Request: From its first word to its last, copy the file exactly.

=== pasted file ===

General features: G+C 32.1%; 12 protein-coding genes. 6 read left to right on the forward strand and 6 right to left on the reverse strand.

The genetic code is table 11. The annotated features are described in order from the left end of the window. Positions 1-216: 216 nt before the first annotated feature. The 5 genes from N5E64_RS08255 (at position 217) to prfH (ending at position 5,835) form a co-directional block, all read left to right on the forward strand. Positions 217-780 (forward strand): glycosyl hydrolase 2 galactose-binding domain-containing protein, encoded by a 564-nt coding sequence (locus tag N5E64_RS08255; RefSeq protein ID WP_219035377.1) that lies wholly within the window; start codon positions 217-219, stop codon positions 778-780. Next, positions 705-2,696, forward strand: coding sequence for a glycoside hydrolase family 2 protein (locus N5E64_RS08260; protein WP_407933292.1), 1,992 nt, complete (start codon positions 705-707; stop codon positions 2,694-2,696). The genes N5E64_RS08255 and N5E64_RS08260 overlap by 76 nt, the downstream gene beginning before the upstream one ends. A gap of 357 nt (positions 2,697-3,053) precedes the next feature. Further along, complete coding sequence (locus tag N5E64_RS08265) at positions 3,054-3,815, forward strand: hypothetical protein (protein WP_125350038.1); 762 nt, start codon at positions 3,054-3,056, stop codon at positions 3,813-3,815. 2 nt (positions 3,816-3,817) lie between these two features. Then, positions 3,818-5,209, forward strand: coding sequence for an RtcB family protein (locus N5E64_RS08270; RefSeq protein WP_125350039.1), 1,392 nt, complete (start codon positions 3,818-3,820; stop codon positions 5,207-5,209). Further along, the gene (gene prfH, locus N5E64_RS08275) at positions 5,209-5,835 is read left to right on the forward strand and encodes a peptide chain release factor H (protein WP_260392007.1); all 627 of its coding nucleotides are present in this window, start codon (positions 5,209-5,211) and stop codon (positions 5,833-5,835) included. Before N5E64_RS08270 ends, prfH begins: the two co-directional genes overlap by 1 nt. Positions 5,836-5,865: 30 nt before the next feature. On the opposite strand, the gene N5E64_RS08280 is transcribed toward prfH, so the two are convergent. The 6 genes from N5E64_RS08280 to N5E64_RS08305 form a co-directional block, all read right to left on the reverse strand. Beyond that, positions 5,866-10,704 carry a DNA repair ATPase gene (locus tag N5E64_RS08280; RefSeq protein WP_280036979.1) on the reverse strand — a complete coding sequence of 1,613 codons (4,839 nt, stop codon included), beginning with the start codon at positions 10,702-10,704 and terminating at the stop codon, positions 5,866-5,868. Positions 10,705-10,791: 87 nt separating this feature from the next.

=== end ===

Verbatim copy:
General features: G+C 32.1%; 12 protein-coding genes. 6 read left to right on the forward strand and 6 right to left on the reverse strand.

The genetic code is table 11. The annotated features are described in order from the left end of the window. Positions 1-216: 216 nt before the first annotated feature. The 5 genes from N5E64_RS08255 (at position 217) to prfH (ending at position 5,835) form a co-directional block, all read left to right on the forward strand. Positions 217-780 (forward strand): glycosyl hydrolase 2 galactose-binding domain-containing protein, encoded by a 564-nt coding sequence (locus tag N5E64_RS08255; RefSeq protein ID WP_219035377.1) that lies wholly within the window; start codon positions 217-219, stop codon positions 778-780. Next, positions 705-2,696, forward strand: coding sequence for a glycoside hydrolase family 2 protein (locus N5E64_RS08260; protein WP_407933292.1), 1,992 nt, complete (start codon positions 705-707; stop codon positions 2,694-2,696). The genes N5E64_RS08255 and N5E64_RS08260 overlap by 76 nt, the downstream gene beginning before the upstream one ends. A gap of 357 nt (positions 2,697-3,053) precedes the next feature. Further along, complete coding sequence (locus tag N5E64_RS08265) at positions 3,054-3,815, forward strand: hypothetical protein (protein WP_125350038.1); 762 nt, start codon at positions 3,054-3,056, stop codon at positions 3,813-3,815. 2 nt (positions 3,816-3,817) lie between these two features. Then, positions 3,818-5,209, forward strand: coding sequence for an RtcB family protein (locus N5E64_RS08270; RefSeq protein WP_125350039.1), 1,392 nt, complete (start codon positions 3,818-3,820; stop codon positions 5,207-5,209). Further along, the gene (gene prfH, locus N5E64_RS08275) at positions 5,209-5,835 is read left to right on the forward strand and encodes a peptide chain release factor H (protein WP_260392007.1); all 627 of its coding nucleotides are present in this window, start codon (positions 5,209-5,211) and stop codon (positions 5,833-5,835) included. Before N5E64_RS08270 ends, prfH begins: the two co-directional genes overlap by 1 nt. Positions 5,836-5,865: 30 nt before the next feature. On the opposite strand, the gene N5E64_RS08280 is transcribed toward prfH, so the two are convergent. The 6 genes from N5E64_RS08280 to N5E64_RS08305 form a co-directional block, all read right to left on the reverse strand. Beyond that, positions 5,866-10,704 carry a DNA repair ATPase gene (locus tag N5E64_RS08280; RefSeq protein WP_280036979.1) on the reverse strand — a complete coding sequence of 1,613 codons (4,839 nt, stop codon included), beginning with the start codon at positions 10,702-10,704 and terminating at the stop codon, positions 5,866-5,868. Positions 10,705-10,791: 87 nt separating this feature from the next.